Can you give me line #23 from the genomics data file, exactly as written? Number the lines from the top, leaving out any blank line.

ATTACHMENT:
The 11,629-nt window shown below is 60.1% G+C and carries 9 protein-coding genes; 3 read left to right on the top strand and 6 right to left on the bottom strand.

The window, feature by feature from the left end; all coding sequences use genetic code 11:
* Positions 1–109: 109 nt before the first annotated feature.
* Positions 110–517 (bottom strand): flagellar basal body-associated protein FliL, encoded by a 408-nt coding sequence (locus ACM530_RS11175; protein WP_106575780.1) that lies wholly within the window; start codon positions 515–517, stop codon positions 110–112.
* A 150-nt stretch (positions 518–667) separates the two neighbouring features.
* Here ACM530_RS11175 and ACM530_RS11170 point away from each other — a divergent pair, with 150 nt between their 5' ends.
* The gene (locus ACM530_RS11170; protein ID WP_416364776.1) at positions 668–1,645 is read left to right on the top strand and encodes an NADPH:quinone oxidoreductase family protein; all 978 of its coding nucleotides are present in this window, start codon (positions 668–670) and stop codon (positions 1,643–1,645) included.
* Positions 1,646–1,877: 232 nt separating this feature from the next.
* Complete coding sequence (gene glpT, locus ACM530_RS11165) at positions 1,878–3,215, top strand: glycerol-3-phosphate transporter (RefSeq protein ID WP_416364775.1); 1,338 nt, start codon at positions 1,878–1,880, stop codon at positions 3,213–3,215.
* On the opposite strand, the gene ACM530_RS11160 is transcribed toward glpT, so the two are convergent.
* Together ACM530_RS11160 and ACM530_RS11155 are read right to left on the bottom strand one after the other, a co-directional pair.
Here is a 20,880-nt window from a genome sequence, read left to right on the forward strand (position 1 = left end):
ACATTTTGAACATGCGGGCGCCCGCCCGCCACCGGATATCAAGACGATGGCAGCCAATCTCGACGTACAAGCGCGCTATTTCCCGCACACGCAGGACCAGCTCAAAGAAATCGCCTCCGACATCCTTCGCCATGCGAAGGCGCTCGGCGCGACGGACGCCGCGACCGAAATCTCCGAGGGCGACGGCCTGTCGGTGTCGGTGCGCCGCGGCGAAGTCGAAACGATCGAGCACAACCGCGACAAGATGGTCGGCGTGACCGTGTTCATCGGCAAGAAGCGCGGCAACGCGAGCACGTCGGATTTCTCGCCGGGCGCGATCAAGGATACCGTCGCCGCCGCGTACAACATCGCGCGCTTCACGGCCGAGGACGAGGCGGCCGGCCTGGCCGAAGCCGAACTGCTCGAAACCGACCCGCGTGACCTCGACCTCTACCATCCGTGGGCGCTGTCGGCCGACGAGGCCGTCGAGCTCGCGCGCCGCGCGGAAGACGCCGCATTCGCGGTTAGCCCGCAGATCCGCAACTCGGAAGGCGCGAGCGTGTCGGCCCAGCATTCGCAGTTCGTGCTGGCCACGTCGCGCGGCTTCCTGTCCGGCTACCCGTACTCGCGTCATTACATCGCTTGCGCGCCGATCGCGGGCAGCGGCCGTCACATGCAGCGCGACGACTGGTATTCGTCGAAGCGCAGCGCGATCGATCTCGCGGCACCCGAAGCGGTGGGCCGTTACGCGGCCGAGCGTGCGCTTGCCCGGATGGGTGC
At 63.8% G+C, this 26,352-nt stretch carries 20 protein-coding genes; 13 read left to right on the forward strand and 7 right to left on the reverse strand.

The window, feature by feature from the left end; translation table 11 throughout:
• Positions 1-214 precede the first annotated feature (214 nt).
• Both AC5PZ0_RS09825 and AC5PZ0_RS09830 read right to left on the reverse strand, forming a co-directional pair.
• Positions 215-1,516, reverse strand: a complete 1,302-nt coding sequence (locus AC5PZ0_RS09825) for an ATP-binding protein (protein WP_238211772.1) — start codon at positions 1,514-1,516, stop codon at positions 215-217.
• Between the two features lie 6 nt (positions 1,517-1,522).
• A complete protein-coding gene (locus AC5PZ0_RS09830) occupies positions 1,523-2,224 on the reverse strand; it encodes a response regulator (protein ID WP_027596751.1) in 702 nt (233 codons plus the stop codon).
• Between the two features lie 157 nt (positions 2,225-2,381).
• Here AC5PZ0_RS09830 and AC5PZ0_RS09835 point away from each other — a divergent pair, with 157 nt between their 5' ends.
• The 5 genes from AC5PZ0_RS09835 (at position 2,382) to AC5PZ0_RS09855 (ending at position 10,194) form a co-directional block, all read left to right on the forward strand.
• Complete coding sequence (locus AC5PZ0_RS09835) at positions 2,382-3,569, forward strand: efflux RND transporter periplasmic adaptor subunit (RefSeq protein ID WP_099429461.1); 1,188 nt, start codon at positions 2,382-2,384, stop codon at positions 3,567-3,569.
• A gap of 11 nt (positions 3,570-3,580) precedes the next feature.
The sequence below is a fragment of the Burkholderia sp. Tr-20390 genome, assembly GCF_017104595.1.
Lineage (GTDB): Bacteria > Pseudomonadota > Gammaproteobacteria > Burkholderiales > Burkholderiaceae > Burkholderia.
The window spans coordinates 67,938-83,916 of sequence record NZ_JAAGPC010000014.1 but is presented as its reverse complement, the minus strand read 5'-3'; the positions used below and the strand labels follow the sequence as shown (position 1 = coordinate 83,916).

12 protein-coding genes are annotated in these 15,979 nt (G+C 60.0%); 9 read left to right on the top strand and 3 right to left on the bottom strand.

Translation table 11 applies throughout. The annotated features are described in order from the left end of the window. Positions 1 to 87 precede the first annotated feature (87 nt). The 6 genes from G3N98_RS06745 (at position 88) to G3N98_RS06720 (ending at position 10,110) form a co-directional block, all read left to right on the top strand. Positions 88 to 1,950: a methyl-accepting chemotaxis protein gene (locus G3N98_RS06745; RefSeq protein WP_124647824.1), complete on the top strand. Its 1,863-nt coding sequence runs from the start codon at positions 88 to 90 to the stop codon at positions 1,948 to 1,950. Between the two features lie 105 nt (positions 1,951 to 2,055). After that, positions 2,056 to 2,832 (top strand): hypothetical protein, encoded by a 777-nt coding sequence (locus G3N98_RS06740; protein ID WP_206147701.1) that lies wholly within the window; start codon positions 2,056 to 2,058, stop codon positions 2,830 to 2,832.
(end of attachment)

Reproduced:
• The 5 genes from AC5PZ0_RS09835 (at position 2,382) to AC5PZ0_RS09855 (ending at position 10,194) form a co-directional block, all read left to right on the forward strand.